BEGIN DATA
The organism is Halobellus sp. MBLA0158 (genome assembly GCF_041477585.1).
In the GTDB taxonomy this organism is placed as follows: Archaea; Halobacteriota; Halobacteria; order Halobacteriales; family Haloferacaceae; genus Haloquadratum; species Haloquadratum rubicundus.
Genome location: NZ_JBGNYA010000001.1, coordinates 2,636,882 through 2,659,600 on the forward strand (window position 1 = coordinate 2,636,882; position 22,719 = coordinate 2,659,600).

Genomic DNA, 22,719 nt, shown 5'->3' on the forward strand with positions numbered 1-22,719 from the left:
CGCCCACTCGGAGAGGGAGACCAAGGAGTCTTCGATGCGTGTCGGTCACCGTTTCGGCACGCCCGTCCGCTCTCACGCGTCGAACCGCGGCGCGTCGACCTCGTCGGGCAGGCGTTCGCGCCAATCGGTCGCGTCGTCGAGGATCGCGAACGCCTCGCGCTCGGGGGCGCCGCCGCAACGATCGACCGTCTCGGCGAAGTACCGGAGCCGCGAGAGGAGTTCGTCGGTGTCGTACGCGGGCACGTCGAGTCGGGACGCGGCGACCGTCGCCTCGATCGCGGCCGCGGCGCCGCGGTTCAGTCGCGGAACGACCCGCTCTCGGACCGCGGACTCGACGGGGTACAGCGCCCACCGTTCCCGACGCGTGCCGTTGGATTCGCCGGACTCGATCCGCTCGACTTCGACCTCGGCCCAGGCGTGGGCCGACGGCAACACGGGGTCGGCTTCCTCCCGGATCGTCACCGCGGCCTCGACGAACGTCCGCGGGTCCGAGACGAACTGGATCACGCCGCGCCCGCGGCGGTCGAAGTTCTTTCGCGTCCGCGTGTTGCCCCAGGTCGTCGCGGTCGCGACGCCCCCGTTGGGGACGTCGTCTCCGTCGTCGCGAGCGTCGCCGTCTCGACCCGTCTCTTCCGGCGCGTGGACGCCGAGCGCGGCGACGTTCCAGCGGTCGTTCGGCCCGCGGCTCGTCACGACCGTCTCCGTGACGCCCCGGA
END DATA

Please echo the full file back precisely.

The organism is Halobellus sp. MBLA0158 (genome assembly GCF_041477585.1).
In the GTDB taxonomy this organism is placed as follows: Archaea; Halobacteriota; Halobacteria; order Halobacteriales; family Haloferacaceae; genus Haloquadratum; species Haloquadratum rubicundus.
Genome location: NZ_JBGNYA010000001.1, coordinates 2,636,882 through 2,659,600 on the forward strand (window position 1 = coordinate 2,636,882; position 22,719 = coordinate 2,659,600).

Genomic DNA, 22,719 nt, shown 5'->3' on the forward strand with positions numbered 1-22,719 from the left:
CGCCCACTCGGAGAGGGAGACCAAGGAGTCTTCGATGCGTGTCGGTCACCGTTTCGGCACGCCCGTCCGCTCTCACGCGTCGAACCGCGGCGCGTCGACCTCGTCGGGCAGGCGTTCGCGCCAATCGGTCGCGTCGTCGAGGATCGCGAACGCCTCGCGCTCGGGGGCGCCGCCGCAACGATCGACCGTCTCGGCGAAGTACCGGAGCCGCGAGAGGAGTTCGTCGGTGTCGTACGCGGGCACGTCGAGTCGGGACGCGGCGACCGTCGCCTCGATCGCGGCCGCGGCGCCGCGGTTCAGTCGCGGAACGACCCGCTCTCGGACCGCGGACTCGACGGGGTACAGCGCCCACCGTTCCCGACGCGTGCCGTTGGATTCGCCGGACTCGATCCGCTCGACTTCGACCTCGGCCCAGGCGTGGGCCGACGGCAACACGGGGTCGGCTTCCTCCCGGATCGTCACCGCGGCCTCGACGAACGTCCGCGGGTCCGAGACGAACTGGATCACGCCGCGCCCGCGGCGGTCGAAGTTCTTTCGCGTCCGCGTGTTGCCCCAGGTCGTCGCGGTCGCGACGCCCCCGTTGGGGACGTCGTCTCCGTCGTCGCGAGCGTCGCCGTCTCGACCCGTCTCTTCCGGCGCGTGGACGCCGAGCGCGGCGACGTTCCAGCGGTCGTTCGGCCCGCGGCTCGTCACGACCGTCTCCGTGACGCCCCGGA